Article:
Individual Retirement Accounts

Individual Retirement Accounts (IRAs) can help you plan for retirement and for higher education expenses for your dependents. You may benefit from the tax savings and compound interest earnings of IRAs. Consult a tax advisor about the impact of contributions based on your individual tax circumstance.

Some differences between an IRA and a regular savings account are:

  • An IRA allows you to contribute money into an account that holds earnings, tax-deferred, until you choose to withdraw your money. When you withdraw money from the IRA, you will have to pay taxes based on the tax bracket you are in at the time of withdrawal. In most cases, when you retire and you are over the age of 59½, you will be in a lower tax bracket than when you are working. With a regular savings account, interest earnings are not tax-free.
  • Regular savings accounts can usually be withdrawn from any time. With IRAs, withdrawals are limited and may incur a penalty.
  • IRAs have a set limit of contributions that can be made each year. With a regular savings account, you are able to contribute as much as you can afford each year.
FNCUTRADITIONAL IRA
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ROTH IRA
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EDUCATION IRA /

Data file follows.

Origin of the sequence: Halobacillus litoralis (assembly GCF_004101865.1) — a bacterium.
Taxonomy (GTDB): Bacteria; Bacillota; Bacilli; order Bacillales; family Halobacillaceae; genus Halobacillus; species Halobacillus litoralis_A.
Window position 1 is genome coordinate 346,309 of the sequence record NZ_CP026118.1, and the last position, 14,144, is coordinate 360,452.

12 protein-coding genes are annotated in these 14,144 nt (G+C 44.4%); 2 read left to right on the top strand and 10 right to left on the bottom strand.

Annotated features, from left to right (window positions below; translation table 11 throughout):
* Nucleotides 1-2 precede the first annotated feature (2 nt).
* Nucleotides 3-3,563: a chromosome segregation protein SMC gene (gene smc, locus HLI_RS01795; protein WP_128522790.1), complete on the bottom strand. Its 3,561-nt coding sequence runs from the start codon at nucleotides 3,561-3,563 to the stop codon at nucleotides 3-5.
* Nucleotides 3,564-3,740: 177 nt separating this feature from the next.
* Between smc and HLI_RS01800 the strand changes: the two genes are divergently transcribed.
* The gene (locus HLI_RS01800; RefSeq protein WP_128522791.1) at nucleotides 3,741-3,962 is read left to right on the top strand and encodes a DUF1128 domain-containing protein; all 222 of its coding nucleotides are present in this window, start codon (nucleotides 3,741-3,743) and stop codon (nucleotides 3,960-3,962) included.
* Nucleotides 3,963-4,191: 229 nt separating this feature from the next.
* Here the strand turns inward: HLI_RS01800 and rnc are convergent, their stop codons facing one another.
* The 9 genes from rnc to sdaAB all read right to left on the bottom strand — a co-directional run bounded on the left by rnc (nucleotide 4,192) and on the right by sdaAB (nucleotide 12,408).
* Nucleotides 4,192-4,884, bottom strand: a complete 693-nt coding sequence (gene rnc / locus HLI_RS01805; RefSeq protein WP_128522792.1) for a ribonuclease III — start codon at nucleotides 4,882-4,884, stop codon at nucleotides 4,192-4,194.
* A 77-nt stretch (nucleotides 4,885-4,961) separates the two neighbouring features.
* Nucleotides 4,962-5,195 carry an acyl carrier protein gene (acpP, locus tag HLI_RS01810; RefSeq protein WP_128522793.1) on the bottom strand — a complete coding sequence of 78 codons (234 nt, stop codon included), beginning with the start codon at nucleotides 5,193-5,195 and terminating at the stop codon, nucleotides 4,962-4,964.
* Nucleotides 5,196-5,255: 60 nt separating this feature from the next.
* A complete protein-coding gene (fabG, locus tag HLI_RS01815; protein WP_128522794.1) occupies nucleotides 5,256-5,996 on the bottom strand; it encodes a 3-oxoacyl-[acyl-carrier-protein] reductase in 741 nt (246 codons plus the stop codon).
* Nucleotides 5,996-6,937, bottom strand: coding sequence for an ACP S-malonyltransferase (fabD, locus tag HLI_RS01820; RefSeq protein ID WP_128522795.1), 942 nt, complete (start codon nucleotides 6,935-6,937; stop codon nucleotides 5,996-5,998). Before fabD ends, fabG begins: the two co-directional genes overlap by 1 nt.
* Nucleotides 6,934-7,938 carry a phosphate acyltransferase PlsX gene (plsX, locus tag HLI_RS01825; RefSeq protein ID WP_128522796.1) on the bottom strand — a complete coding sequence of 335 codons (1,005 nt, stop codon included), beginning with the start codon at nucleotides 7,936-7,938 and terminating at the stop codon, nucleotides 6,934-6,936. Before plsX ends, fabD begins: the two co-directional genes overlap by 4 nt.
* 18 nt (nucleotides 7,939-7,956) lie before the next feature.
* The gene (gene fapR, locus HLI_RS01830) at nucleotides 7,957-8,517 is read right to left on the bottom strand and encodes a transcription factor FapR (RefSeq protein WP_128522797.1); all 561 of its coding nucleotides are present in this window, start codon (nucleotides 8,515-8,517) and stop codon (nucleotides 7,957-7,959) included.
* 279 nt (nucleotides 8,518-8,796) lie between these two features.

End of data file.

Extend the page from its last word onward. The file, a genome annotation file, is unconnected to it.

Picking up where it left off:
COVERDELL ESA
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Designed For:People who expect to be in a lower tax bracket once they retirePeople who expect to be in the same or higher tax bracket when they retirePeople who want to help pay for the educational expenses of someone under the age of 18
EligibilityYou must be under the age of 70 ½ and still collecting a paycheckAny age, and still earning a paycheckAnyone can contribute; the beneficiary must be under the age of 18
Tax FeaturesContributions are made with pre-tax dollars; your account grows tax-deferredContributions are made with after-tax dollars; your account grows tax-deferred; if you qualify, withdrawals may be tax free tooYour account grows tax-free; no tax on earnings used for eligible education expenses; may be used to pay for elementary or secondary school
Annual Contribution Limit$5,500
$6,500 if over 50
$5,500
$6,500 if over 50
Up to $2,000,

depending on your

 annual earnings
Other ConsiderationsCan’t make contributions to this account once you are over age 70 ½Can be used for estate planning and offers the benefit of tax-free income to your heirsBeneficiary must use funds by age 30

Account can be transferred to relative
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